The artifact is a sidewalk flooring made of colored stones; it was found during excavations about 19 km north of Yozgat, a city in central Turkey. According to scientists, the ancient city of the Hittites was located on this site, inhabiting it from about the 21st to the 16th century BC.
In 2018, during work on the site, a large building with a terrace dating back to the Late Bronze Age was found. Researchers believe that the building served as a temple dedicated to the storm god, a very important Hittite deity. There was an inner courtyard next to this building, and it was in this place that the mosaic was discovered.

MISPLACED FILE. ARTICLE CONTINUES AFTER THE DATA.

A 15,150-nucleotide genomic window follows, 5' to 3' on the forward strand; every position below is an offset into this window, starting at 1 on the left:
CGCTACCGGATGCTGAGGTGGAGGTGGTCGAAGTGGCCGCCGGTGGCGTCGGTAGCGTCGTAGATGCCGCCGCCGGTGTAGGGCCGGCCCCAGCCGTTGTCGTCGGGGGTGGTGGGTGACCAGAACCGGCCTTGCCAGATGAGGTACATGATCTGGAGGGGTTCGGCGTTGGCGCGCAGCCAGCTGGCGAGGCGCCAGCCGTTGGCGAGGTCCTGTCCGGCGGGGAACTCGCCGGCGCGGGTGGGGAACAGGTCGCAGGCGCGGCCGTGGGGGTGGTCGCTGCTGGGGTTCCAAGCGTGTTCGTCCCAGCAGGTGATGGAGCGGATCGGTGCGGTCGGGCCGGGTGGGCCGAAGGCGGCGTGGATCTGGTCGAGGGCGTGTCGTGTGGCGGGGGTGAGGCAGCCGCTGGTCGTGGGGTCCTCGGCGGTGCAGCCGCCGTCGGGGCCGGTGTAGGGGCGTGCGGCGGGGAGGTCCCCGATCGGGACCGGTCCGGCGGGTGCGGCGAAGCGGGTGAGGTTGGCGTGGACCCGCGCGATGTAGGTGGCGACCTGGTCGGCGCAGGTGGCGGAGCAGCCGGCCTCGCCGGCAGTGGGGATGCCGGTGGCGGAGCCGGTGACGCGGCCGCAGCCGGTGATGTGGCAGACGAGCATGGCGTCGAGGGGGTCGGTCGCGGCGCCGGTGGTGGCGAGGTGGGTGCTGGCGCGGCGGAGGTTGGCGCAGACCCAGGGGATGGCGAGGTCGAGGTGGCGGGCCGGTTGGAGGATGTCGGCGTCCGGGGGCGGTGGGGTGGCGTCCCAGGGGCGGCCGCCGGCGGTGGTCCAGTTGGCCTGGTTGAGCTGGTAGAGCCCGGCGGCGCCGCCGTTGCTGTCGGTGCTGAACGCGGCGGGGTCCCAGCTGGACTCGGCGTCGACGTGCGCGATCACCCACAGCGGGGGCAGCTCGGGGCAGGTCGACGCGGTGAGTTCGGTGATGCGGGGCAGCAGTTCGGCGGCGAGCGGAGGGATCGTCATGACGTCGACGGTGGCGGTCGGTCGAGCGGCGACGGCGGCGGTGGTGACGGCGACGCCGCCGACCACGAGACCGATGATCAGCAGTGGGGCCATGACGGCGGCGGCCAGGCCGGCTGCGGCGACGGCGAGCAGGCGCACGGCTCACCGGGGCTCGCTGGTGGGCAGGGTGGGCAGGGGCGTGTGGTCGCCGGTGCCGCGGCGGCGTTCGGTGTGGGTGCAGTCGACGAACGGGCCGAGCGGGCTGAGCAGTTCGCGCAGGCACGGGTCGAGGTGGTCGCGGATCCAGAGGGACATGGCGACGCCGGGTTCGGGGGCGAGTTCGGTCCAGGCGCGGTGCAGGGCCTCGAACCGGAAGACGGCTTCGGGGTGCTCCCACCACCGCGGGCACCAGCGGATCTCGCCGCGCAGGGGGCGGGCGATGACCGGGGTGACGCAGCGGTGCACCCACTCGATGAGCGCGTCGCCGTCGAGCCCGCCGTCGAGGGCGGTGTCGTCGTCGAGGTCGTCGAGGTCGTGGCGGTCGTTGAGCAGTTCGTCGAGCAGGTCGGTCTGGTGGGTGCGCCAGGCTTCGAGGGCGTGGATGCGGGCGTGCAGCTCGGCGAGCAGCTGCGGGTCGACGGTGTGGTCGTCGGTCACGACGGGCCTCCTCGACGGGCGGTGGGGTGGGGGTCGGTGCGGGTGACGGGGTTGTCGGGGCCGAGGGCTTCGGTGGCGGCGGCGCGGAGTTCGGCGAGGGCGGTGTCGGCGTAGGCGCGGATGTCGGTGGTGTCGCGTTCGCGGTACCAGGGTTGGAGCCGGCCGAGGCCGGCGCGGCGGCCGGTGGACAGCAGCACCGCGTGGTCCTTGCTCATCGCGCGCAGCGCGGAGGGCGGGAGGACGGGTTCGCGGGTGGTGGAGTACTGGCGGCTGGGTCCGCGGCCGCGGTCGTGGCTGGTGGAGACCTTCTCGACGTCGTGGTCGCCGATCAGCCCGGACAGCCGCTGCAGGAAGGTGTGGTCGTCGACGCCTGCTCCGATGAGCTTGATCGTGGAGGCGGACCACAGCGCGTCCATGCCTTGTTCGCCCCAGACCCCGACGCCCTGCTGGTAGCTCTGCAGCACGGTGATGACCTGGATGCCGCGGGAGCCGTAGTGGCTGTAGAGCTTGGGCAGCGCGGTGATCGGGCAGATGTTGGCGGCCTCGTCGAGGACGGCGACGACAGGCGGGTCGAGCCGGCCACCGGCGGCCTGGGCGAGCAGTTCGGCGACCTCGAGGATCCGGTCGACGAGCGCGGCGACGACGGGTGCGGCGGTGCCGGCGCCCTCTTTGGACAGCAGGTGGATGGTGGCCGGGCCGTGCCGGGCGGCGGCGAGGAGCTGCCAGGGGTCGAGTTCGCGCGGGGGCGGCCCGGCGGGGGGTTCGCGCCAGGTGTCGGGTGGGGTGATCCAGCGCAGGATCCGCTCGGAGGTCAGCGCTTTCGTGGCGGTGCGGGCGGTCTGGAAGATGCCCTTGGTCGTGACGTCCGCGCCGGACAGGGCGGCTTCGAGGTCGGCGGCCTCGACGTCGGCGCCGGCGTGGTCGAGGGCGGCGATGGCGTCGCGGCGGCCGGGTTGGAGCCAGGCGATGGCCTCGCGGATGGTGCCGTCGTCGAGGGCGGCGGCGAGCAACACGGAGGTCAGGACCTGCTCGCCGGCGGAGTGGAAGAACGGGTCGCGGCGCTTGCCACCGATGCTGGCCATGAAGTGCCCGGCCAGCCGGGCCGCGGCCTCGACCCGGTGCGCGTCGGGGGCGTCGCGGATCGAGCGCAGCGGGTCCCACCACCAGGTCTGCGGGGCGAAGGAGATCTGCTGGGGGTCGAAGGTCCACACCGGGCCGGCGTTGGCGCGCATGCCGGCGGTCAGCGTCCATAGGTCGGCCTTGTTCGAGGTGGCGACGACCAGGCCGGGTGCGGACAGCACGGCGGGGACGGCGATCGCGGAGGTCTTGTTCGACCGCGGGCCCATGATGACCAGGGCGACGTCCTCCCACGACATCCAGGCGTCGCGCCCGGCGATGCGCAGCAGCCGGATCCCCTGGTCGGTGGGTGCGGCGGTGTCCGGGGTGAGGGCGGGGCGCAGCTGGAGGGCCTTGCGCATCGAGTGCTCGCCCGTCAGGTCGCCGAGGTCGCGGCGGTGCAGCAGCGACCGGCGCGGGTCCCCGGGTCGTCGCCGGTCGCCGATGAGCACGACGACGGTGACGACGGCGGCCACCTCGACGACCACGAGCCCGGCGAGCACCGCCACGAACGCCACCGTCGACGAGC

Mogzaika in the Hittite city
Aerial view of the excavation area, including the temple of the god and the Bronze Age mosaics (highlighted in yellow).
The platform on which the colored stones are located is a rectangle seven meters long and three meters wide. In total, archaeologists have discovered about three thousand stones of irregular shape. Later mosaics are made of smooth and small stones, but scientists suggest that the surface of the mosaic they found may have been made uneven on purpose so that slippery dirt would not accumulate in this area.
The mosaic is divided into three distinct areas, each containing several triangles. Scientists believe that it was part of a single composition with the temple. The study says the find "is the first evidence of a clearly patterned polychrome mosaic floor." Previously, the oldest mosaic was considered a mosaic found in southern Anatolia and dated to the 9th century BC.